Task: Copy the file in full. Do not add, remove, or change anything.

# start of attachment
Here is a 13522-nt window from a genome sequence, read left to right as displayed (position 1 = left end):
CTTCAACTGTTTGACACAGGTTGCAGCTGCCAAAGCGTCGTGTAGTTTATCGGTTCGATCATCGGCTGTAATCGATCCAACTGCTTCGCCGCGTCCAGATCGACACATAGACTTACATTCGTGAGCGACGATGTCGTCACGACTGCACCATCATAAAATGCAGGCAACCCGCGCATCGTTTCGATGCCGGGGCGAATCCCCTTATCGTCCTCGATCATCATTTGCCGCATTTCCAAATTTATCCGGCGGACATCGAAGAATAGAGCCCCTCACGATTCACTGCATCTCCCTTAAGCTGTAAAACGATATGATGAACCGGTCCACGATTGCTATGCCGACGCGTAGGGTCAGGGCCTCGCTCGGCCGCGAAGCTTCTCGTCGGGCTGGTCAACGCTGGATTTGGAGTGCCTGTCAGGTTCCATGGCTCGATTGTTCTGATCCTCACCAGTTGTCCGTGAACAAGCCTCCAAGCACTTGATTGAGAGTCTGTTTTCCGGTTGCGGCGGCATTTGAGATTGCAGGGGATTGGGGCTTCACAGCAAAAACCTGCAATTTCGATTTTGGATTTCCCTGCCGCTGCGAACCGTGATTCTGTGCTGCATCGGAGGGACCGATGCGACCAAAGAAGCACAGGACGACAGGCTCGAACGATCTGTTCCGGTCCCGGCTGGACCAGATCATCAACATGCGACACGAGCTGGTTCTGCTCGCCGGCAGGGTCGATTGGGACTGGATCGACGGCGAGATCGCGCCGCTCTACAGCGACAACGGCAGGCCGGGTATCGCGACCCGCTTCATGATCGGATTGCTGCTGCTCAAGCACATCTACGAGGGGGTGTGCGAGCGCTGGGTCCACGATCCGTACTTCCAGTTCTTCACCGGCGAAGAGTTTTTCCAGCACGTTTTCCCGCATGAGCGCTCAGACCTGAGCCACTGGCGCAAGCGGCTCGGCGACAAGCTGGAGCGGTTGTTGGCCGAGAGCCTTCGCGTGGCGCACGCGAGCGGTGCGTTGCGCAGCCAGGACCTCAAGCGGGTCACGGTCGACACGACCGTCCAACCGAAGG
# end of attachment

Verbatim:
Here is a 13522-nt window from a genome sequence, read left to right as displayed (position 1 = left end):
CTTCAACTGTTTGACACAGGTTGCAGCTGCCAAAGCGTCGTGTAGTTTATCGGTTCGATCATCGGCTGTAATCGATCCAACTGCTTCGCCGCGTCCAGATCGACACATAGACTTACATTCGTGAGCGACGATGTCGTCACGACTGCACCATCATAAAATGCAGGCAACCCGCGCATCGTTTCGATGCCGGGGCGAATCCCCTTATCGTCCTCGATCATCATTTGCCGCATTTCCAAATTTATCCGGCGGACATCGAAGAATAGAGCCCCTCACGATTCACTGCATCTCCCTTAAGCTGTAAAACGATATGATGAACCGGTCCACGATTGCTATGCCGACGCGTAGGGTCAGGGCCTCGCTCGGCCGCGAAGCTTCTCGTCGGGCTGGTCAACGCTGGATTTGGAGTGCCTGTCAGGTTCCATGGCTCGATTGTTCTGATCCTCACCAGTTGTCCGTGAACAAGCCTCCAAGCACTTGATTGAGAGTCTGTTTTCCGGTTGCGGCGGCATTTGAGATTGCAGGGGATTGGGGCTTCACAGCAAAAACCTGCAATTTCGATTTTGGATTTCCCTGCCGCTGCGAACCGTGATTCTGTGCTGCATCGGAGGGACCGATGCGACCAAAGAAGCACAGGACGACAGGCTCGAACGATCTGTTCCGGTCCCGGCTGGACCAGATCATCAACATGCGACACGAGCTGGTTCTGCTCGCCGGCAGGGTCGATTGGGACTGGATCGACGGCGAGATCGCGCCGCTCTACAGCGACAACGGCAGGCCGGGTATCGCGACCCGCTTCATGATCGGATTGCTGCTGCTCAAGCACATCTACGAGGGGGTGTGCGAGCGCTGGGTCCACGATCCGTACTTCCAGTTCTTCACCGGCGAAGAGTTTTTCCAGCACGTTTTCCCGCATGAGCGCTCAGACCTGAGCCACTGGCGCAAGCGGCTCGGCGACAAGCTGGAGCGGTTGTTGGCCGAGAGCCTTCGCGTGGCGCACGCGAGCGGTGCGTTGCGCAGCCAGGACCTCAAGCGGGTCACGGTCGACACGACCGTCCAACCGAAGG